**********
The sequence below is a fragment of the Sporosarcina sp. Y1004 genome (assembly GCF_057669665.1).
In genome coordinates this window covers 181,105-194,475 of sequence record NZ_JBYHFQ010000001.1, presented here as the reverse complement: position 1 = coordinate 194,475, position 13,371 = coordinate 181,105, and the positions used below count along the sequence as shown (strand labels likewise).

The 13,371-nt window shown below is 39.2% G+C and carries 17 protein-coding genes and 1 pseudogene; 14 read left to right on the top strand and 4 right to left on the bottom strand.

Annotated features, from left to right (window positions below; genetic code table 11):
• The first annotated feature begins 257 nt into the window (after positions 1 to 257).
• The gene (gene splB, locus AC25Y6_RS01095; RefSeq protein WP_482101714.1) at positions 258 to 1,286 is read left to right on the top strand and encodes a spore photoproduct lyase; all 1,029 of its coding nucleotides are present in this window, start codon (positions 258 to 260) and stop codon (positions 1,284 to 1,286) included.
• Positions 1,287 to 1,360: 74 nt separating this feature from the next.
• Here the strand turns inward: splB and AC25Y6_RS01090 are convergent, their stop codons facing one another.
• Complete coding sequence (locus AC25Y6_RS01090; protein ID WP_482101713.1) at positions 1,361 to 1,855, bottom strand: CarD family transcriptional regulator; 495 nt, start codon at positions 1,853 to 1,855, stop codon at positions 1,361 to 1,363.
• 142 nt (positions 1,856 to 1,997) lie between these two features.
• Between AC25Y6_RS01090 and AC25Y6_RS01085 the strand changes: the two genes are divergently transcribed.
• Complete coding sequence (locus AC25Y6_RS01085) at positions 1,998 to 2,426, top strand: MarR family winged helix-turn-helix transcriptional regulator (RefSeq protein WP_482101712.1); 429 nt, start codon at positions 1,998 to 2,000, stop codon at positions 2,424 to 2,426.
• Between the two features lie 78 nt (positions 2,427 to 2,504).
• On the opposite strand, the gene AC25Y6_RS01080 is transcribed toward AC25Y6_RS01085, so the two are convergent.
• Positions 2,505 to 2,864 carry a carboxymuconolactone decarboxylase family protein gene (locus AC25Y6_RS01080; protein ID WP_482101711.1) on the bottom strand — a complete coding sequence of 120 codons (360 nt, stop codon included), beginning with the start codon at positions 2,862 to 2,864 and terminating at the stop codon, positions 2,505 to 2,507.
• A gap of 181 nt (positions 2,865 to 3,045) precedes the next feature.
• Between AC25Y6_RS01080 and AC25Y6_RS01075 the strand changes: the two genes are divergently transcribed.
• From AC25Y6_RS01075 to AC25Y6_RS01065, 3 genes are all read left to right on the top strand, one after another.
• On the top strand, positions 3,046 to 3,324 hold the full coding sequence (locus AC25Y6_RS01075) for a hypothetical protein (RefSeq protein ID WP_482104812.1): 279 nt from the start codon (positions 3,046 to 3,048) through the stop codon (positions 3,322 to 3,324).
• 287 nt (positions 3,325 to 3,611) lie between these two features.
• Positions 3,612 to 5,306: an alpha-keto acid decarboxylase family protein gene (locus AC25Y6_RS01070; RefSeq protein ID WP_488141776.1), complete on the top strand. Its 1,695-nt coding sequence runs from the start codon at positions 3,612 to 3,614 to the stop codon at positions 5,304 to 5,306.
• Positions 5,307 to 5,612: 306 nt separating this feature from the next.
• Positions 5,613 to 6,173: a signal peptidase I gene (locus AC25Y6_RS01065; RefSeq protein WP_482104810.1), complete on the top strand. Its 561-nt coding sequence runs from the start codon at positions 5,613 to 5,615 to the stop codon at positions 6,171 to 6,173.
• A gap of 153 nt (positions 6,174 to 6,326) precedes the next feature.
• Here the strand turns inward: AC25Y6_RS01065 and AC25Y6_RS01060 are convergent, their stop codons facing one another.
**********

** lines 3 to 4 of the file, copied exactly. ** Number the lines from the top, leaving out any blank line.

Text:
The 13,371-nt window shown below is 39.2% G+C and carries 17 protein-coding genes and 1 pseudogene; 14 read left to right on the top strand and 4 right to left on the bottom strand.

Annotated features, from left to right (window positions below; genetic code table 11):